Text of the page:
After these two picks, TT’s next scheduled selection was round 6. But, following his new M.O., TT traded up again with The Hoodie and reclaimed his original 5th round selection to select ILB Terrell Manning from N.C. State. Manning came out early, proclaiming he was ready. He’s 6’2″ and 237 lbs. and a solid rush defender. Manning is a physical presence that will fill out his frame more as he matures. He was graded out as a fourth-round projection, but fell to the fifth where TT jumped on him. Immediately, he will contribute on special teams and compete for added depth behind Mr. T-Rex, A.J. Hawk, and Bishop. If he had stayed in college for another season, he likely would have been drafted higher, making this selection a nice developmental pick that could pan out in the long-run.

With his remaining two supplemental selections in the 7th round, TT finally drafted two offensive players – OT Andrew Datko (Fla. St.) and QB B.J. Coleman (Tenn.-Chattanooga). As 7th round selections, I don’t have much hope for these two. But they present interesting projects. Datko was supposedly rated much higher heading in to his senior season. Injury issues led to his late selection. He’s a little soft, but at 6’6″ and 315 lbs., it’s definitely worth a 7th-round investment to find a backup tackle. Coleman initially started at the U. of Tennessee, but transferred when he was demoted. He is 6’3″ and 233 lbs. and has some prototypical QB skills that he should develop in MM’s QB school. Interestingly enough, he is represented by Bus Cook (you know, the agent for Mr. Brent Favre) and had been training with Brent leading up to the camp – meaning this is the first Packers backup QB he has mentored. (I have to admit I stole this line from twitter, but definitely worth it.)

Overall, TT had a great draft, adding starters, depth, and better overall team-speed on defense. Packers fans should be thrilled with this haul. One final note from this draft, according to the NFL Draft Trade Chart, TT trade-raped The Hoodie in the two deals with him. In the first deal with The Hoodie, where TT traded his 3rd and 5th round selections for the 62nd overall selection, the difference in value was plus-116.8. And in the second deal, TT received back his 5th round selection for a 6th and two 7th round picks, the difference in value was plus-11.7. Add in the plus-31 differential in the first trade up, and you can see why TT was preaching value with all three deals.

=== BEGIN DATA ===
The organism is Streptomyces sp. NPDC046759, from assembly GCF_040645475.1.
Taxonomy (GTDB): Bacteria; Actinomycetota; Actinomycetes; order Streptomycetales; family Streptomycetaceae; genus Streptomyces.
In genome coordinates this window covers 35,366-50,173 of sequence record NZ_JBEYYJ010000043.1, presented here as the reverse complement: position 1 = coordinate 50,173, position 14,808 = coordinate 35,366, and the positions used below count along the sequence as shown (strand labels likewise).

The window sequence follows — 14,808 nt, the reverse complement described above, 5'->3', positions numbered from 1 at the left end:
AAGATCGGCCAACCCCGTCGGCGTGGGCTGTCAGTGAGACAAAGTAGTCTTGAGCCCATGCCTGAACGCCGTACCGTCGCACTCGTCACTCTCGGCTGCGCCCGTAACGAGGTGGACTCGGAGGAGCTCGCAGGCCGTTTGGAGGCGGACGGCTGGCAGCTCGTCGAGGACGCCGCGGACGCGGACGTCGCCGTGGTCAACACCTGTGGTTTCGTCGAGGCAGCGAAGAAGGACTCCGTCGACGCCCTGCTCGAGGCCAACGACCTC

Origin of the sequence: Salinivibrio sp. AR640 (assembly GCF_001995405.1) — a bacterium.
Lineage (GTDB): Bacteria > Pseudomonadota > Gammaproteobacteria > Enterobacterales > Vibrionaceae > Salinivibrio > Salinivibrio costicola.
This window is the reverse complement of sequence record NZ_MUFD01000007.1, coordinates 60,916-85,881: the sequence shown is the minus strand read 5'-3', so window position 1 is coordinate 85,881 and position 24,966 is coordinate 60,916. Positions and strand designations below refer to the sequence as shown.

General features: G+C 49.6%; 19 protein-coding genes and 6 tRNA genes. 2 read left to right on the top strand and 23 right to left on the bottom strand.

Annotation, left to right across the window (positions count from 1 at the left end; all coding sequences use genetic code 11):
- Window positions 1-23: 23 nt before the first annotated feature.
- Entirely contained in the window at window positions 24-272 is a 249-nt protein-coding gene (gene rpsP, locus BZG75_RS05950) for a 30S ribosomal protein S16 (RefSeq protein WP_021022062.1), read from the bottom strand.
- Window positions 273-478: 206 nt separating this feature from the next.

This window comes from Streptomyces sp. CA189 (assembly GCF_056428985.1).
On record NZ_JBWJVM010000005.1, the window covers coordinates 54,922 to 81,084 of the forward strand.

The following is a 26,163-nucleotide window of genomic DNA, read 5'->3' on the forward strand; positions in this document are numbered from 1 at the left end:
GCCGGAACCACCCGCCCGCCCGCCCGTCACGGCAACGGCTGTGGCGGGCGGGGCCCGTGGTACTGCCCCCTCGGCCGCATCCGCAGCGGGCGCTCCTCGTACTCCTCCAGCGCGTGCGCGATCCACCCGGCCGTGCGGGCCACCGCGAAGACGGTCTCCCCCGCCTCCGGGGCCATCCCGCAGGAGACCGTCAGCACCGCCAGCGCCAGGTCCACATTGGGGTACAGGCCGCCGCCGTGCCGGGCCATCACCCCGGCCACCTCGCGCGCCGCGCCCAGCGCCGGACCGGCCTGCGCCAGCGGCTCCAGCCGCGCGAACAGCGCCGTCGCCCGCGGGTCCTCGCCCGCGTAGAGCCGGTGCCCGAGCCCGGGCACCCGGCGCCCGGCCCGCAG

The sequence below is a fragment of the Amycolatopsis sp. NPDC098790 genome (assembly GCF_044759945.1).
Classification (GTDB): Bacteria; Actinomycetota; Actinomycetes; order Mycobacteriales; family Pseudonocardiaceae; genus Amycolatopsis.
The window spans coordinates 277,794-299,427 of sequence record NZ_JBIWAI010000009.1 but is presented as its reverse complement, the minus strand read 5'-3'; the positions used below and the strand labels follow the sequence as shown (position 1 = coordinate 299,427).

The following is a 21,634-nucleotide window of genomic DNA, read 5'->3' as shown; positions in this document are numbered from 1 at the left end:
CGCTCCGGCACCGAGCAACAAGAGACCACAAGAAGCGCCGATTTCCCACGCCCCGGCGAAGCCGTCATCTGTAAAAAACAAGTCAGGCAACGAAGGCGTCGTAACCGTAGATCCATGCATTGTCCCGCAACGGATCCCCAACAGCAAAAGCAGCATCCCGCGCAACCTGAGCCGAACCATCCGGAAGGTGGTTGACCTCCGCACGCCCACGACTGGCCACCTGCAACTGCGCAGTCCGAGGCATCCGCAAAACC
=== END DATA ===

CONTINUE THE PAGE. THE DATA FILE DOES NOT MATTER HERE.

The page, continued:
The fun of the draft is over. But, with great-to-solid selections by both BR squads, both fan bases have a newfound excitement heading into the offseason camps. Check back later in the week for a full NFC North breakdown to see how the local squads drafts stack up against the hated Bears and Motor City Kitties.

All Is Quiet On The Midwestern Front

For the years following the Vikings collapse in the 2009 NFC Championship game, there has been little to get excited about in terms of the Minnesota sports scene.  The Lynx won the WNBA Championship last year and got a few pulses racing, but that has been about it.

Minnesota fans battled through bi-lateral leg weakness and concussion like symptoms, both on the diamond (Morneau) and the ice (PMB).  Then, in a seemingly meaningless game against the Washington Redskins, All-Pro/All-World running back Adrian Peterson suffered a serious knee injury.  The Vikes somehow ended up winning that game and ultimately costing themselves  the 2nd overall pick.  That 2nd overall pick was recently turned into a bounty of quality draft picks.

Ricky never looked back after leaving Europe and he made a lot of people look silly along the way.

Despite all that, the arrival of Ricky Rubio changed everything.  Suddenly there was something to pay attention to night in and night out.  The Wolves were regular contributors to ESPN’s Top 10 because of Rubio’s artistry with a basketball.

Not only was Rubio fun to watch, but, with time, the Wolves made a push for the Western Conference playoffs.  They strung together wins, both at home and on the road, against quality opponents.  Then, while attempting to make the fundamental basketball play we have come to expect from him, Ricky blew out his knee trying to take a charge against the Black Mamba.  Like we needed another reason to hate Kobe.  As Rubio limped around the court, you could just feel the season’s momentum evaporating.

A savvy local team could have filled this void.  A few teams had a chance to bring some excitement to their respective fan bases.  The Vikings were in the middle of free agency.  The Twins were wrapping up free agency and about to begin spring training.  And lastly, the Wolves were nearing the NBA trade deadline with pieces to move.

The Vikings have actually done less than nothing when it comes to free agency.  Let me explain.  They cut veteran influences like Steve Hutchinson and failed to replace that talent with anything resembling a sought-after talent.  In fact, not only were the Vikings not signing anyone to get the pulse racing (apologies to John Carlson’s mom — an average NFL TE coming off an injury does not count), but, they actually refrained from being involved in the discussion.  Seemingly all the big name free agents that would have excited fans and improved the squad, never seemed to be courted by the Winter Park brain trust.  This is even more peculiar considering the fact that said brain trust is holding the people of Minnesota hostage for a new stadium to the tune of $550 million.

Any time Ryan Doumit is one of your squad's major off-season acquisitions, you are rebuilding, not reloading.